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7 Structure of the Server

When the server process is started, it establishes standard sockets for clients to connect to it and waits for incoming connections. When a client connects to the server, the server will fork a new process (unless -nofork was specified on the command line) to deal with incoming requests from the client. The result of this is that each logical application has its own dedicated request server. This prevents event handling in one application from blocking event dispatching in another.

Each request server is essentially an event loop. It waits for an event to occur, and dispatches that event to the appropriate handlers. If the event represents input available on the client connection, it reads the message off the stream and executes the corresponding request. If the event is an X event or a Motif callback, relevant information about that event is packed into a message and sent to the Lisp client. After sending the event notification, the server will enter a callback event loop to allow processing of requests from the client’s callback procedure. However, during the callback event loop, only input events from the client will be processed; all other events will be deferred until the callback is terminated.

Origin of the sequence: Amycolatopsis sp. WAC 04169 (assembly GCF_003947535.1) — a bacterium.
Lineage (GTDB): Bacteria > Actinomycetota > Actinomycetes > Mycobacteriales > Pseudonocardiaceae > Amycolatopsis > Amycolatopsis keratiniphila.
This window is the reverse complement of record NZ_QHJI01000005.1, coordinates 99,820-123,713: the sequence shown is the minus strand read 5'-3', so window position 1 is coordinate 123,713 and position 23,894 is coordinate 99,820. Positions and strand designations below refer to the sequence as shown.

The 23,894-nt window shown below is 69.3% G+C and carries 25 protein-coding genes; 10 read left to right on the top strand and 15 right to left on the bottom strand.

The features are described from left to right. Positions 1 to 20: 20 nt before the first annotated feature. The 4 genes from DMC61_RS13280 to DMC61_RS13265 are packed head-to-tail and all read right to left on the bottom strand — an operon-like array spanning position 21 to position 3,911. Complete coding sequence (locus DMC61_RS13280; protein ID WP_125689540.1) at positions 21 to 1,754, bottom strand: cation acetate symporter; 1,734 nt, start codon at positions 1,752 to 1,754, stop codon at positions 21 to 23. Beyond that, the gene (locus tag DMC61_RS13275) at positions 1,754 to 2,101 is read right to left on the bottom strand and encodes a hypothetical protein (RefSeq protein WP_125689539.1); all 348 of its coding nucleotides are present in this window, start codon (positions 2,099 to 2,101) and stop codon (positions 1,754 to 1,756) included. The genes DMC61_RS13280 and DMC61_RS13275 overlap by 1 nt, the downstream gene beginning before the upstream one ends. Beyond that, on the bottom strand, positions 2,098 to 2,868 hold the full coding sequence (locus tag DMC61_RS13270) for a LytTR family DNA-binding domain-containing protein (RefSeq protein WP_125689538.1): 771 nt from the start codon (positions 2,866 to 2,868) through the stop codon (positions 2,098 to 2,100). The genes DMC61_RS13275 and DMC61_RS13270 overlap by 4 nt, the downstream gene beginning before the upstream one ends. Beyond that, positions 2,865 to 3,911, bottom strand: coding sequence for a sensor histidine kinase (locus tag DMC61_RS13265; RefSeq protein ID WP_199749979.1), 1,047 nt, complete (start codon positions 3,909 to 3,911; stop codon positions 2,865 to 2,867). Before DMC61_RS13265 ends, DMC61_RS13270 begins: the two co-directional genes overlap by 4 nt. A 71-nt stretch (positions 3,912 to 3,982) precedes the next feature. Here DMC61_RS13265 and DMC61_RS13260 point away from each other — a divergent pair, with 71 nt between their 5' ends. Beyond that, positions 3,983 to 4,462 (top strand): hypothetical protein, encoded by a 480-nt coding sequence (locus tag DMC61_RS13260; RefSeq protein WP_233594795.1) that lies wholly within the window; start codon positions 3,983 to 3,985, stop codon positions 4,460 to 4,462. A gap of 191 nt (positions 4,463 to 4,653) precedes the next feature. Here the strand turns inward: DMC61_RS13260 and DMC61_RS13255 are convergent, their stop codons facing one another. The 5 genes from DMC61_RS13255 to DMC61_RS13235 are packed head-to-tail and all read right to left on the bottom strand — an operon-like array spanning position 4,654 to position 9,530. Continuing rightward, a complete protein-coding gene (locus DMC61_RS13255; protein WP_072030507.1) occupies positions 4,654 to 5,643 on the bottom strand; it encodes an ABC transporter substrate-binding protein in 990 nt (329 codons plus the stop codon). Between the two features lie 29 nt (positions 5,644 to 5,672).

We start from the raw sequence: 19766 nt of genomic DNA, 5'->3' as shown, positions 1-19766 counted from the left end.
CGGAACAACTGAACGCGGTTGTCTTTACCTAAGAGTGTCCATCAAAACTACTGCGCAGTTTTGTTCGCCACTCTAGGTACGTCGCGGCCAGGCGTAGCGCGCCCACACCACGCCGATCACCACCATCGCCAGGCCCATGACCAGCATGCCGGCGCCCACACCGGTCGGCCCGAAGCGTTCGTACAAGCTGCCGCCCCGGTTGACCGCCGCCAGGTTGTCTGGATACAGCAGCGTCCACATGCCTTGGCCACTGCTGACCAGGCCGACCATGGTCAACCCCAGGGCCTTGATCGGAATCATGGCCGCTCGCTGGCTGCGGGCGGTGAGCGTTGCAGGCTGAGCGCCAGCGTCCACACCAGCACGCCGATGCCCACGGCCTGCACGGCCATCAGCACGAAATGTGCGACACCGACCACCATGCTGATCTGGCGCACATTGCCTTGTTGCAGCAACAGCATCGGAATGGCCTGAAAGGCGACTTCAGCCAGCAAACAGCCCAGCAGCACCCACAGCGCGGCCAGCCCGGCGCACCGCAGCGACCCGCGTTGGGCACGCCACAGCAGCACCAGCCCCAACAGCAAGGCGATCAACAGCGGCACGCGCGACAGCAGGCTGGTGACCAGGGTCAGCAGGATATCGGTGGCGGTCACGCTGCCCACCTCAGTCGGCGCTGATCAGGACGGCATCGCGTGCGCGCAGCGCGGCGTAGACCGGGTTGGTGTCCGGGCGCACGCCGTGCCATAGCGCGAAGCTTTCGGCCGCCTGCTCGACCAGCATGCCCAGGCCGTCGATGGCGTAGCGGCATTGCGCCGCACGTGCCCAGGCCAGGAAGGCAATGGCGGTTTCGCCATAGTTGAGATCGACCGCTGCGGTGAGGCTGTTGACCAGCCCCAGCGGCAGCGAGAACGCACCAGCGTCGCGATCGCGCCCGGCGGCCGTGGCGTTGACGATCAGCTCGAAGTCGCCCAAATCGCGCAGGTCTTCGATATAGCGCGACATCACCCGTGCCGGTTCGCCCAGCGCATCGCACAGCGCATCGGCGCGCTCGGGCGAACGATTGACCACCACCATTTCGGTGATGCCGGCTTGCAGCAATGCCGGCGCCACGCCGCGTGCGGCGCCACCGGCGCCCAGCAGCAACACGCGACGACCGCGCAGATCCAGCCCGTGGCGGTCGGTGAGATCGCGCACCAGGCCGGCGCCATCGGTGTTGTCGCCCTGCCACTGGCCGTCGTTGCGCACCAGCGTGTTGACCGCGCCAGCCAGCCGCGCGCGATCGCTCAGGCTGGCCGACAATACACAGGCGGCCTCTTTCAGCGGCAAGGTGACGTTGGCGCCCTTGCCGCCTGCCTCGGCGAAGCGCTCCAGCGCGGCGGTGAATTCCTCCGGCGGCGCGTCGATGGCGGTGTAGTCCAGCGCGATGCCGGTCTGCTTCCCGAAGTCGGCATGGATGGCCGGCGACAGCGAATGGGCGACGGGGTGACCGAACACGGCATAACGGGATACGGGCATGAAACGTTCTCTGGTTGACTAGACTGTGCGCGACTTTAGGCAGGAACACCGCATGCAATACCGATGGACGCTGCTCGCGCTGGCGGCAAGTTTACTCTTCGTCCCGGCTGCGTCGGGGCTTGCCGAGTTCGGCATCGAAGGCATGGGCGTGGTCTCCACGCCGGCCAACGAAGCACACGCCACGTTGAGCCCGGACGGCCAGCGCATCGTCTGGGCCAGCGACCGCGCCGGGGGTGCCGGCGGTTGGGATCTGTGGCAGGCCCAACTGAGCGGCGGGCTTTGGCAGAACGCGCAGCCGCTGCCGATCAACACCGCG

The server supports a standard means for reading and writing data objects into messages for communication with the Lisp client. For every available type of data which may be transported there are reader and writer functions. For instance, WIDGET is a valid type for argument data. Two functions are defined in the server: message_read_widget() and message_write_widget(). To allow for a more generalized interface to argument passing, the server defines the functions toolkit_write_value() and toolkit_read_value(). These functions are passed data and a type identifier; it is their job to look up the correct reader/writer function. Clearly, if the type of an argument is known at compile time then it is best to use the specific reader/writer functions. However, if such type information is not known at compile time, as is the case with arbitrary resource lists, the higher level toolkit_xxx_value() functions are the only available options.


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